The Toronto Design Offsite Festival (TO DO) is Canada’s largest cultural celebration of design with over 100 exhibitions and events forming Toronto’s design week, January 16-22, 2017.
Going into its 7th year, TO DO transforms Toronto into a hub for creativity, taking design and art out of the studio and into the urban sphere, bringing people together to celebrate contemporary culture. We provide opportunities for emerging talent, and engage the community with exceptional and accessible public programming. Continue reading “Things TO DO: Toronto Design Offsite Festival 2017”
Images by Lauren Miles & Richelle Sibolboro
Richelle Sibolboro is Managing Editor of OpenCity Projects
WOODLOVE was a curated space at the 2016 Interior Design Show which was on show a couple weeks ago. The little wood trading post helps consumers identify and purchase locally made Ontario Wood products. The space is an homage to our proud Canadian heritage and wood’s role in shaping our history.
The students of Ryerson School of Interior Design examine climate change at this year’s 2014 Toronto Interior Design Show. The interior of the booth showcases quotes to provoke a dialogue about climate change, while the felt represents the friction we have about the subject matter. Design = Change @ IDS14.
The students of Ryerson School of Interior Design look at food security at this year’s Toronto Interior Design Show. The exterior panels reflect a decadent Victoria era where food was in excess during dining times. While, the interior showcases handcrafted utensils interspersed with quotes about the current state of food security in Canada. The dichotomy of the exterior and interior messages provoke the visitor to question the place setting of luxury within the context of poverty.
This year’s concept spaces will spotlight iconic lighting brands from around the world. See the Light will feature lighting as the driving force behind the interior design of a space, rather than a complementary addition to a room. Design studios have partnered with top lighting manufacturers to create four very unique spaces.
WilliamsCraig Inc. is a progressive, multidisciplinary design studio based in Toronto. Founded by Karen Williams and Joelle Craig, the studio’s portfolio includes residential, corporate, hospitality and retail projects. WilliamsCraig
has created a unique identity to this space offering a modern yet rugged interior with elegant pendants shinning their own light.
Pipapo is a sculptural bench, made of Caesarstone surface from the Supernatural series, with a natural stone pattern delicately milled to create a three dimensional, lattice-like formation. The work is based on Mayer H.’s long standing investigation, both in architecture and art, of data protection patterns found, for example, on the inside of envelopes sent by government agencies and banks. Their extremely dense optical pattern aims to protect the personal content of letters from indiscretion and to make sensitive data invisible by presenting a sphere of exclusive knowledge.
Pipapo reflects Juergan Mayer H.’s fascination with camouflaged digital design and the interrelations of communicative space. The bench represents an endless pattern field and plays with dimension and form, the exposed and hidden and the material and the immaterial.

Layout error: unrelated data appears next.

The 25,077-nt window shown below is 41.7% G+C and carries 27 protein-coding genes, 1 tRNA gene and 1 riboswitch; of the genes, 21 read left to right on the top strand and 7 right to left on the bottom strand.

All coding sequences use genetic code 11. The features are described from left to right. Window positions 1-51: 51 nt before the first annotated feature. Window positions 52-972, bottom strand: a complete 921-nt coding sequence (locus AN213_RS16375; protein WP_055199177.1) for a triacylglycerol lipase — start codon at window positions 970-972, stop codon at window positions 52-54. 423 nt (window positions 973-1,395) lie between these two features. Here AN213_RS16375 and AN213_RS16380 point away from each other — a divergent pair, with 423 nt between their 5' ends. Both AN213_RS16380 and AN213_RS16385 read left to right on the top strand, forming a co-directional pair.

Juergen Mayer H. says in regard to the sculpture and his work: “We like to speculate on the potential of new materials for our built environment, to stress the limits of production possibilities and to keep the way we use them free to explore.”
The third piece Christopher Solar will be showing at the Interior Design Show is the Burst floor lamp. This tall lamp consists of a set of matched ash slats radiating up and out from a polished concrete base. The slats are laced together with Danish cord and surround a diffused bulb. The result is a dramatic interplay between light and dark, regardless of whether the lamp is on or off. When on, the lamp provides soft illumination and casts subtle patterns on the walls and ceiling.
In 2012, TAS created the ‘How Do You Live’ exhibition for the Interior Design Show. Six shipping containers were transformed from a utilitarian vessel into inviting living quarters. Showcasing how one can live in a small yet designed footprint.
‘That’s the irony. We’ve taken a box, and with the city’s best creators, made it interesting’ says Mazyar Mortazavi, President & CEO of TAS. The installation took visitors through a maze of rooms, which were stacked geometrically, to provoke individuals to rethink their own spaces.
If you frequent the Junction Flea you might notice that those shipping containers have made their way from the Convention Centre exhibition grounds to the Dundas and Keele market site. Every second Sunday of the month, several vendors have the opportunity to repurpose the 20′ x 80′ cubes into functioning retail spaces. Taking the original concept of compact living out into the urban context. The spaces are reimagined into tiny vintage vignettes for the local community.
TAS prides itself in partnering with community members to activate spaces for economic development. Fostering engagement with all levels of the neighbourhood to promote social innovation and facilitate new forms of entrepreneurship.
Highlights from the Toronto Interior Design Show 2013.
Dubbeldam architecture + design create a modular space through reclaimed and recycled shipping palettes.